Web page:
China’s Stocks Rally Most Since 2009 as Financials Lead Rebound

Chinese stocks posted the biggest two-day rally since 2009, led by financial companies, as investors speculated Monday’s rout was overdone given prospects for further monetary stimulus.

China Life Insurance Co., Bank of China Ltd. and Haitong Securities Co. soared more than 9 percent. Poly Real Estate Industry Group. led a rally for developers, surging 6.8 percent. PetroChina Co., the biggest oil company, jumped 7.3 percent. Budget carrier Spring Airlines Co. and three other companies jumped 44 percent in their first day of trading.

The Shanghai Composite Index rallied 4.7 percent to 3,323.61 at the close, adding to yesterday’s 1.8 percent advance. The gauge plunged 7.7 percent on Monday after regulators suspended three brokerages from lending to new equity-trading clients. The stocks reversal drove a measure of 10-day volatility to the highest level since 2008.

“It looks like some new investors are taking advantage of the big decline on Monday to buy,” said Wang Zheng, the Shanghai-based chief investment officer at Jingxi Investment Management Co. “The market over-reacted to the news of a crackdown on margin trading.”

The CSI 300 Index surged 4.5 percent. Hong Kong’s Hang Seng China Enterprises Index advanced 2.4 percent. The Hang Seng Index gained 1.7 percent. The Bloomberg China-US Equity Index fell 0.8 percent in New York yesterday. Trading volumes in the Shanghai index were six percent below the 30-day average, according to data compiled by Bloomberg.

Financial Rally

Stocks rebounded after China’s securities regulator said it isn’t trying to curb equity trading. Citic Securities Co., Haitong Securities and Guotai Junan Securities Co. were suspended from lending money and stocks to new clients for three months, the China Securities Regulatory Commission said on Jan. 16. The regulator punished nine other brokerages for offenses including allowing unqualified investors to open margin finance and securities lending accounts, it said.

A gauge of financial companies in the CSI 300 surged 6.5 percent, the most among 10 industry groups. The measure had fallen 11 percent in the previous two days. Citic Securities gained 7.7 percent, paring this year’s loss to 15 percent. Haitong Securities climbed 10 percent, trimming the 2015 decline to 14 percent.

“Brokerages seem to have been oversold,” said Ryan Huang, Singapore-based market strategist at IG Asia Pte Ltd.

Divided Outlook

Outstanding margin loans on both the Shanghai and Shenzhen exchanges surged more than tenfold in the past two years to a record 1.1 trillion yuan as of Jan. 16, or about 3.5 percent of the nation’s market value. On the New York Stock Exchange, margin debt amounts to about 2.1 percent of market cap on the NYSE Composite Index.

“We would suggest that the regulator is not trying to reverse the bull trend in the overall market,” Jonathan Garner and Laura Wang, strategists at Morgan Stanley, wrote in a report. “The A-share bull run is intact although it is likely to proceed at a slower pace from here on out.”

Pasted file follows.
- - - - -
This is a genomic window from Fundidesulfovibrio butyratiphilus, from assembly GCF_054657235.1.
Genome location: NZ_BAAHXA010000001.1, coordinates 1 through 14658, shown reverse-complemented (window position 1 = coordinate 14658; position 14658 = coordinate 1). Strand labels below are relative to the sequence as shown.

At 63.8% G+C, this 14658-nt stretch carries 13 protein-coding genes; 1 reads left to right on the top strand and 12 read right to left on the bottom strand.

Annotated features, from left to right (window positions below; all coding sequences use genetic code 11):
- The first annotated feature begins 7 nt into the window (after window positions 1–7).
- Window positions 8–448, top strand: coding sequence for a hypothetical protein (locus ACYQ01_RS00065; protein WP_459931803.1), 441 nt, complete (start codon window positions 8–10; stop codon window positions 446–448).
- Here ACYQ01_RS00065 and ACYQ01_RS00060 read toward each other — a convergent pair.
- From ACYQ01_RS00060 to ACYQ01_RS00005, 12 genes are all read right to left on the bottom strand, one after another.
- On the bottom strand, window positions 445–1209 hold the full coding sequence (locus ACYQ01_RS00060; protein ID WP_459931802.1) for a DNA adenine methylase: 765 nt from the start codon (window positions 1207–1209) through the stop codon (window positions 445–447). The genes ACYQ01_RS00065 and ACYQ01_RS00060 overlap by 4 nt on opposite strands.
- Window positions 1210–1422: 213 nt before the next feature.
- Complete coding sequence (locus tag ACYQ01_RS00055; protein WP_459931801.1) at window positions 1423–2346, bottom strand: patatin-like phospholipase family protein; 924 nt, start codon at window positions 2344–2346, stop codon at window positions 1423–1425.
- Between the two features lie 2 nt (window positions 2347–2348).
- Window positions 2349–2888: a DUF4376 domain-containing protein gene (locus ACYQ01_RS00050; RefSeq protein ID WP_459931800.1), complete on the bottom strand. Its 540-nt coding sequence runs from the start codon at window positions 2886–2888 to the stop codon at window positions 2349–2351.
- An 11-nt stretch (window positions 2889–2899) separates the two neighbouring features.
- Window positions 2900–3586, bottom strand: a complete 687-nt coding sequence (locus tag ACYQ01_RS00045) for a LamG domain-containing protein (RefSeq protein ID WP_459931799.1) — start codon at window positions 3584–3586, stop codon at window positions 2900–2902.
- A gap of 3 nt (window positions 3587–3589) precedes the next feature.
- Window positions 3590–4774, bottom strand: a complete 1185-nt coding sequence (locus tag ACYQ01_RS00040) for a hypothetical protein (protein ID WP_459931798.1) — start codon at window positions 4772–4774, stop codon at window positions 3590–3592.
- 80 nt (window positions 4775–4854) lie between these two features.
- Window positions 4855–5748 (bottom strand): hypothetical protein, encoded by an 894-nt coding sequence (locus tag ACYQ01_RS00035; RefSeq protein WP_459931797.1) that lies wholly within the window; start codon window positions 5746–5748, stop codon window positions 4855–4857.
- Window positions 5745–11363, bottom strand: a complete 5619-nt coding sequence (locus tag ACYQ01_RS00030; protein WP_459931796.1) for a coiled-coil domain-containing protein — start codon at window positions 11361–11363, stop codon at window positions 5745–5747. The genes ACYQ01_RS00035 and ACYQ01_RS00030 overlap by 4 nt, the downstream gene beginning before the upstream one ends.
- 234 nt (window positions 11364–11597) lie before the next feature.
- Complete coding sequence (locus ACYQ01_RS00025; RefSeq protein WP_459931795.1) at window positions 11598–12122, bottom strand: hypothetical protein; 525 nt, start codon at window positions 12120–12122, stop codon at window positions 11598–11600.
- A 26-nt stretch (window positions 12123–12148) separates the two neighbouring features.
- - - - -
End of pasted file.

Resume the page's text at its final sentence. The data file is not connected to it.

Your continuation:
The People’s Bank of China will ease monetary policies in the next few months, Goldman Sachs Group Inc. analysts said in a report yesterday after data showed 2014’s economic growth fell short of the government’s target.

The Shanghai Composite has gained 65 percent over the past year, making it the best performer among 93 global indexes tracked by Bloomberg. The index is valued at 12.7 times 12-month projected earnings, compared with a multiple of 8 for the H-shares gauge.

Rising Volatility

“The stock market is not yet conspicuously expensive,” Simon Cox, Asia Pacific investment strategist at BNY Mellon Investment Management told Bloomberg Television. “There is underlying strength in the market and it won’t simply retrench even though regulators stepped in.”

China’s world-beating stock rally is over, according to the latest Bloomberg Global Poll. Fifty-eight percent of the survey’s 481 respondents said the Shanghai Composite will either decline or remain little changed over the next six months after posting a 55 percent advance since June. Only 30 percent said the gauge will extend gains.

The one thing China’s bulls and bears can agree on is that swings in the world’s most-volatile major stock market are only going to get bigger after equity traders took on record amounts of debt.

Both Bank of America strategist David Cui, who predicts Chinese shares will fall, and JPMorgan Chase & Co.’s Adrian Mowat, who has an overweight rating, say the surge in margin lending to all-time highs is amplifying price fluctuations in the $4.9 trillion market. Volatility in the benchmark Shanghai Composite reached the highest level since 2009 this week after rising more than fourfold since July.

Spring Airlines, the first initial public offering of a Chinese airline since 2002 to help meet surging demand in Asia’s largest economy, opened at 26.15 yuan, up from the 18.16 yuan price in the IPO. The offering raised 1.8 billion yuan.

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